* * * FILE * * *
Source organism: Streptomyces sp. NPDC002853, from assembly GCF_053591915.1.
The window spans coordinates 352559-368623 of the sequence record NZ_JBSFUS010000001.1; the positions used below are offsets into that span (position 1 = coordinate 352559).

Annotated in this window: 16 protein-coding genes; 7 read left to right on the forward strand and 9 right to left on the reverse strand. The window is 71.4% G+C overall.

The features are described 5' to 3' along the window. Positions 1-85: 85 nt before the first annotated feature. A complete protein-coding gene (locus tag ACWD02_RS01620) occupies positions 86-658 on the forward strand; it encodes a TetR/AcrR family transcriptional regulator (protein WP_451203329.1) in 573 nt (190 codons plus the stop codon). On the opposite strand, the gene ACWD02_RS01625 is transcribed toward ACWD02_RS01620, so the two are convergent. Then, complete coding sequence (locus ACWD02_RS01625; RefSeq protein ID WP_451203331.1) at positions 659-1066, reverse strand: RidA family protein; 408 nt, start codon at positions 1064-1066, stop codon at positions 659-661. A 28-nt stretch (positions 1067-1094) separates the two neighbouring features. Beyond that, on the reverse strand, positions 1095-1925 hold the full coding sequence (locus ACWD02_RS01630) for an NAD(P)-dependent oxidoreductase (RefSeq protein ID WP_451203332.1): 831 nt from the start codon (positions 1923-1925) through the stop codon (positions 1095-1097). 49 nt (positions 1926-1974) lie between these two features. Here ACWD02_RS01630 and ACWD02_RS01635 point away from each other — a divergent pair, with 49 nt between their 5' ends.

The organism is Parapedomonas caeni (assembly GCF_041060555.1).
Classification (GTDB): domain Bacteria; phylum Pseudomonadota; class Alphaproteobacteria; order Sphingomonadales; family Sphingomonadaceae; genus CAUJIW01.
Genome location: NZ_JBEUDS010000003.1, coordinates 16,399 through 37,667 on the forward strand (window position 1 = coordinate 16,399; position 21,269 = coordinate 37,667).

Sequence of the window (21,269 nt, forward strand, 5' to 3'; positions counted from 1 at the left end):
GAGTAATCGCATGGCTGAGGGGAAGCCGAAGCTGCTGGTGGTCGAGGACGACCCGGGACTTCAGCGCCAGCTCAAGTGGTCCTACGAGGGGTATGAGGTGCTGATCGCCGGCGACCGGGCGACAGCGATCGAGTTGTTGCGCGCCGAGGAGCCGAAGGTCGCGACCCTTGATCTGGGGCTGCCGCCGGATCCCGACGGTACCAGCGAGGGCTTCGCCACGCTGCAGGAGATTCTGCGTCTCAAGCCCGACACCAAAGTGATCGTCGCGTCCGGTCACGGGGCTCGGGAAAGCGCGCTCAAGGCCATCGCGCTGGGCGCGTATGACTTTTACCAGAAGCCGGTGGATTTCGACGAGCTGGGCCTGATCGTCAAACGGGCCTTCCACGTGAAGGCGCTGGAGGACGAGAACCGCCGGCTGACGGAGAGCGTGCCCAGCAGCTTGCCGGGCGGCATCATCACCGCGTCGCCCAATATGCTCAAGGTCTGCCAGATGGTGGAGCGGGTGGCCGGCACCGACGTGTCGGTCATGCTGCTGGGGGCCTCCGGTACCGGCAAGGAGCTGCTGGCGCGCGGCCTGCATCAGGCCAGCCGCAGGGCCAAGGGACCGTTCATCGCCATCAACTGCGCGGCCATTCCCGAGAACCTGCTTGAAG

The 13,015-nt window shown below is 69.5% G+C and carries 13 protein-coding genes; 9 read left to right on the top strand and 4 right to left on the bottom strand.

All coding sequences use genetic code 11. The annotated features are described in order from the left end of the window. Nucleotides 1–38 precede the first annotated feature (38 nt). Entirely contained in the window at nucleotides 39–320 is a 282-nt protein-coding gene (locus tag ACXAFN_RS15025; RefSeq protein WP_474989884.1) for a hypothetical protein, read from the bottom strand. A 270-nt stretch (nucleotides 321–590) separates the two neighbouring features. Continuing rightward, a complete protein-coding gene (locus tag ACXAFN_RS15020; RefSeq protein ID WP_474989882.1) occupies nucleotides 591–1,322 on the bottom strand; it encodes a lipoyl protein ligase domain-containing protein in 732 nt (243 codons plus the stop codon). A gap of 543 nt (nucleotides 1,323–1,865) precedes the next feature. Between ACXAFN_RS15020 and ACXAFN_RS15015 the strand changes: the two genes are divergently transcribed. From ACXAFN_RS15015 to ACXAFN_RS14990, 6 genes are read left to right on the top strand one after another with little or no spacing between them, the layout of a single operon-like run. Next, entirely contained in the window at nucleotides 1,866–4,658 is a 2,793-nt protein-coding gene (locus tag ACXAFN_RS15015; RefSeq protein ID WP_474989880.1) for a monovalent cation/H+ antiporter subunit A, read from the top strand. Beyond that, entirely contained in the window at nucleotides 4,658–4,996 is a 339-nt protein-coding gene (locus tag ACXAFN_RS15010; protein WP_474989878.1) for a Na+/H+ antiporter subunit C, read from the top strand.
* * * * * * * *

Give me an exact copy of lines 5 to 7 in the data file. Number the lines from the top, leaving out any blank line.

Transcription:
The organism is Parapedomonas caeni (assembly GCF_041060555.1).
Classification (GTDB): domain Bacteria; phylum Pseudomonadota; class Alphaproteobacteria; order Sphingomonadales; family Sphingomonadaceae; genus CAUJIW01.
Genome location: NZ_JBEUDS010000003.1, coordinates 16,399 through 37,667 on the forward strand (window position 1 = coordinate 16,399; position 21,269 = coordinate 37,667).